BERLIN (AP) — German prosecutors said Thursday they have launched an investigation into the alleged assault of a co-leader of the far-right Alternative for Germany party at an election rally.

Tino Chrupalla was given medical treatment and then taken to a hospital shortly before he was due to speak at an election rally in Bavaria on Wednesday.

German prosecutors in the city of Ingolstadt and German police said in a joint statement on Thursday that several people took selfies together with Chrupalla at the event on Wednesday, which led to “slight physical contact.” There were no indications yet that Chrupalla was attacked, the statement said.

As Chrupalla walked toward the stage where he was due to speak, he said he felt “pain in the upper arm.”

“Due to further medical discomfort, Mr. Chrupalla was taken to the clinic in Ingolstadt for medical care. A superficial redness or swelling was detected. Any additional tests that have been conducted so far have been within normal limits,” the statement read.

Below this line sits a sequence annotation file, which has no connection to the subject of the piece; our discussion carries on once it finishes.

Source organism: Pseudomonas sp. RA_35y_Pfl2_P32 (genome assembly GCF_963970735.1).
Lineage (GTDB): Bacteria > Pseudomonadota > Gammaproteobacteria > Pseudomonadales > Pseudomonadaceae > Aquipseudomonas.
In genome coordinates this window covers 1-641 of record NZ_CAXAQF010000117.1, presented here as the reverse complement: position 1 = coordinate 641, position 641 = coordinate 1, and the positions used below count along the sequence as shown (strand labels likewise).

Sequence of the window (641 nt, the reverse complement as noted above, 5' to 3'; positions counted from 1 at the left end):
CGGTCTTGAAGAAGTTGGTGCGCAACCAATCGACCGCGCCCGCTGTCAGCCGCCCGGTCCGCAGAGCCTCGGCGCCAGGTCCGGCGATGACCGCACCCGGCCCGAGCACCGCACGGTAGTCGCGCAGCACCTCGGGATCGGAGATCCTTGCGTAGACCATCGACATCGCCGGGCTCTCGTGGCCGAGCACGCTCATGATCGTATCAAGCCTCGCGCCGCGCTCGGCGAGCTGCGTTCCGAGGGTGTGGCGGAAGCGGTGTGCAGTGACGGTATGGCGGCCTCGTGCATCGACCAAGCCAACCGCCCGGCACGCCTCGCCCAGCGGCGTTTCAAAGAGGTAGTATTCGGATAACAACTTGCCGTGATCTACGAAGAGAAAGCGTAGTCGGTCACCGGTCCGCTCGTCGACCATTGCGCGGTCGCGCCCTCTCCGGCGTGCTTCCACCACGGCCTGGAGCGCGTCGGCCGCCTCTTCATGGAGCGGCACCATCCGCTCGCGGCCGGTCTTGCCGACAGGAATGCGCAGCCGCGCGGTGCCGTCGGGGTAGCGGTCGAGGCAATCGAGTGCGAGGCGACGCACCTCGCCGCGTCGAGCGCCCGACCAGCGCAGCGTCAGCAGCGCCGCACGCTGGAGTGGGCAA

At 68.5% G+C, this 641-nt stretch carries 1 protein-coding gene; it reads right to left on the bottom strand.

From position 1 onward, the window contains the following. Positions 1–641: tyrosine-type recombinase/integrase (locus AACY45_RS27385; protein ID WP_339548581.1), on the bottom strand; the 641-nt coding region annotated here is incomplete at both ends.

The information provided by authorities is based on accounts of witnesses, including Chrupalla himself, his bodyguards and a woman who was working as a steward at the event.

The investigation is ongoing with more blood tests, further examination of the clothing that Chrupalla was wearing at the event, the examination of video and photos, and witness questioning expected.

Alternative for Germany, known by its German acronym AfD, said in a statement that Chrupalla had left Ingolstadt and would continue further medical treatment. All scheduled election campaign meetings in Bavaria were canceled.

Chrupalla, 48, has been one of the AfD’s two leaders since 2019. The other co-leader is Alice Weidel.

The party was founded in 2013, initially with a focus against eurozone rescue packages. It gained strength following the arrival of a large number of refugees and migrants in 2015, and first entered Germany’s national parliament in 2017.

Recent national polls have put it in second place with support around the 20% mark, far above the 10.3% it won during the last federal election in 2021. It has been helped by the reemergence of migration as a leading political issue and by frustration with the government’s climate and energy policies, as well as high inflation.